The internationally recognized government also has a share in these practices, On Sunday May 22, 2016, gunmen in a number of military vehicles detained Hassan El Sherif while he was in a market in Ma’rib Governorate. He was immediately transferred to the Political Security Department. He appeared to be detained because he belonged to the El Sherif family, which is perceived as being very close to the Ansar Allah (Houthi) group. Mwatana interviewed other people detained in the Political Security Department in Ma’rib with Hassan. They said Hassan was being held in a room next to them and that they could hear him cry for help when he was beaten with a whip. After three days, the soldiers brought Hassan to their cell. He was naked. His weak body had signs of torture on his hands and feet. A detainee told Mwatana,

“We saw him and he was very skinny. He had signs of torture on his hands and feet and he repeatedly lost consciousness while he was talking to us.”

He added that Hassan told them that he was kept hanging from a rope tied to his legs for many hours during which the soldiers beat him with a whip, and that when he asked for food, they would bring him hot water with salt.

According to the witnesses, other detainees requested medications and medical supplies for Hassan, but the prison officials refused to provide them and refused to transfer Hassan to the hospital while he had signs of torture on his body. After Hassan’s condition worsened, other detainees protested and demanded his transfer to the hospital. Soon after, Hassan was taken to the yard of the detention center. Other detainees learned he had died two days later. His family was asked to collect his body from the Al-Thawra Hospital in late 2017, more than a year and a half after his initial detention.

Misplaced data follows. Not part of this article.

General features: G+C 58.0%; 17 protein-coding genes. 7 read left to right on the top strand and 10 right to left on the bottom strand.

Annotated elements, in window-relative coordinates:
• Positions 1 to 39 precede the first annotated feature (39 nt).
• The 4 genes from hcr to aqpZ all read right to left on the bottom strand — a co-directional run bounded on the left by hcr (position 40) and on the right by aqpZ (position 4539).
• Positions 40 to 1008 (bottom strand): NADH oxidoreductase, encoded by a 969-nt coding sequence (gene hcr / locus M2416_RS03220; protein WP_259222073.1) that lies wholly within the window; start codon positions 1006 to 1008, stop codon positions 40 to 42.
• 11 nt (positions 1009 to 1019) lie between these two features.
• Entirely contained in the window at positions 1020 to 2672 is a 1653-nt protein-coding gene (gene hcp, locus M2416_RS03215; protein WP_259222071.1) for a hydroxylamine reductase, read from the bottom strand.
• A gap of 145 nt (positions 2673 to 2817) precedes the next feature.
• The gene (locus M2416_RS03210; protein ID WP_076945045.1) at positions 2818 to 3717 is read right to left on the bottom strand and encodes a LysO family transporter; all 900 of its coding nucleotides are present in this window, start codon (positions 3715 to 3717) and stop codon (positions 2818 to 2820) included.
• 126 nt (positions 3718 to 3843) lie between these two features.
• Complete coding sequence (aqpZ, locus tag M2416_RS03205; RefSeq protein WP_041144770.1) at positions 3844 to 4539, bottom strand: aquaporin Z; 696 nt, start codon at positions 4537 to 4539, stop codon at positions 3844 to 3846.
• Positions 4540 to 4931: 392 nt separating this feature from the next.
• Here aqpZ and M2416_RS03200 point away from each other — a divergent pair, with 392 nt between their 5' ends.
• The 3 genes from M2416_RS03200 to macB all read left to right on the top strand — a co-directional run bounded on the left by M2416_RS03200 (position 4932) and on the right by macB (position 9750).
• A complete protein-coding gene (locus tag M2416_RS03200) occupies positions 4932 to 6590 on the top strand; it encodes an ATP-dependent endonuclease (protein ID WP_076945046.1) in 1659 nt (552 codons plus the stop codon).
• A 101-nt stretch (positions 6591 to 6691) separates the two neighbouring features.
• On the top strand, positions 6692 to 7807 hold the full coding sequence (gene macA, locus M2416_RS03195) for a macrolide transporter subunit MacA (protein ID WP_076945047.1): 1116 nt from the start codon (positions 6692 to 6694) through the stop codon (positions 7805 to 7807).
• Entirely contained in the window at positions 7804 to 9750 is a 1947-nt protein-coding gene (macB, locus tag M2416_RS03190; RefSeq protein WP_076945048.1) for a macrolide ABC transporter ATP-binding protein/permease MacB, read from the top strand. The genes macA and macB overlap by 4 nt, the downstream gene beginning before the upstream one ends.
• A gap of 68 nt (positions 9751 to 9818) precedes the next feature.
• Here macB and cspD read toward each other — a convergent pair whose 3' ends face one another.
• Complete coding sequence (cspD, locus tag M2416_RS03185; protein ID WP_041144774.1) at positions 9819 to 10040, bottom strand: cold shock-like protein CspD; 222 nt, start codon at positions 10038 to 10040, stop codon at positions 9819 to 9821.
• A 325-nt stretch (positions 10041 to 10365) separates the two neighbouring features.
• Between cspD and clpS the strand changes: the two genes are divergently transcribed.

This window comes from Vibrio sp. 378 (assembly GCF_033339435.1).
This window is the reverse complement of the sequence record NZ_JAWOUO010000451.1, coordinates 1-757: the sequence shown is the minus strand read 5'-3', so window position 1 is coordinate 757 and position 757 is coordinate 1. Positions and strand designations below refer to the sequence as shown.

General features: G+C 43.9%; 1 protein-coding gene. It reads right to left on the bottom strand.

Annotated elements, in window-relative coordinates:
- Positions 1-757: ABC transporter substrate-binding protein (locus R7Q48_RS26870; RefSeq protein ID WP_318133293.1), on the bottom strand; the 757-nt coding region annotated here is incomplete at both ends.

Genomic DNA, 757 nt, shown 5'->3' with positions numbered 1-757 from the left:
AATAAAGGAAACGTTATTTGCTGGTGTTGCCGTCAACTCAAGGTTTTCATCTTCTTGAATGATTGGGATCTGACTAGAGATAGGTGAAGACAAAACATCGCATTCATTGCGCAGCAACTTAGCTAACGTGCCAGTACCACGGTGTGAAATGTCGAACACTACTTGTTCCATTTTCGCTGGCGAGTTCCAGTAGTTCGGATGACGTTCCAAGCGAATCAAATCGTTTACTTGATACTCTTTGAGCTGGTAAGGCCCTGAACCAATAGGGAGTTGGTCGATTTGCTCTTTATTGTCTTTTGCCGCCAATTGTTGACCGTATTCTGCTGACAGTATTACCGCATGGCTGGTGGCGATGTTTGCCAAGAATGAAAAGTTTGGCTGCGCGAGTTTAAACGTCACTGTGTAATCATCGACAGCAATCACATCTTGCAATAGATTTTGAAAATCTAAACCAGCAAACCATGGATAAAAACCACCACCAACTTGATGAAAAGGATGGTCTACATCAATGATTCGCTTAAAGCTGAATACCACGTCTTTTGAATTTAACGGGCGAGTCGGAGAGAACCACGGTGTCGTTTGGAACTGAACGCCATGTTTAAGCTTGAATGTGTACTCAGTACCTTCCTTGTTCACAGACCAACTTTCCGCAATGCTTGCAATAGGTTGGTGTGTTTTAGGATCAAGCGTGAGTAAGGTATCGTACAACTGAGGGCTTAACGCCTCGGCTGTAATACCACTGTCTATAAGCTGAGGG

A crime against humanity

Torture, cruel treatment and outrages upon personal dignity constitute war crimes in non-international armed conflicts. When committed as part of a widespread and systematic attack against the civilian population, torture constitutes a crime against humanity.

Under the Rome Statute, the founding treaty of the International Criminal Court, the systematic practice of enforced disappearance constitutes a crime against humanity. Yemen is not a party to the Rome Statute of the International Criminal Court, but many of the provisions of the Rome Stature are reflected in customary international law.

The UN Group of Eminent Experts on Yemen found reasonable grounds to believe that Yemen, Saudi Arabia, the UAE, and Ansar Allah violated the right to liberty and security of the person, namely through enforced disappearances, arbitrary arrests and detention, as well as torture and other ill-treatment, including rape and other forms of sexual violence. The Experts further found that “people involved in the commission, ordering of, or with command responsibility for the above enumerated acts may be held responsible for the following war crimes: torture, cruel or inhuman treatment, outrages upon personal dignity, rape and other forms of sexual violence.”

International humanitarian law provides for a state to make full reparations for the loss caused by violations. States also have an obligation to provide reparations for human rights violations. Reparation entails appropriate compensation, and where appropriate, can involve restitution, rehabilitation, and measures of satisfaction, such as public apologies, public memorials, guarantees of non-repetition, and changes in relevant laws and practices, as well as bringing to justice the perpetrators of human rights violations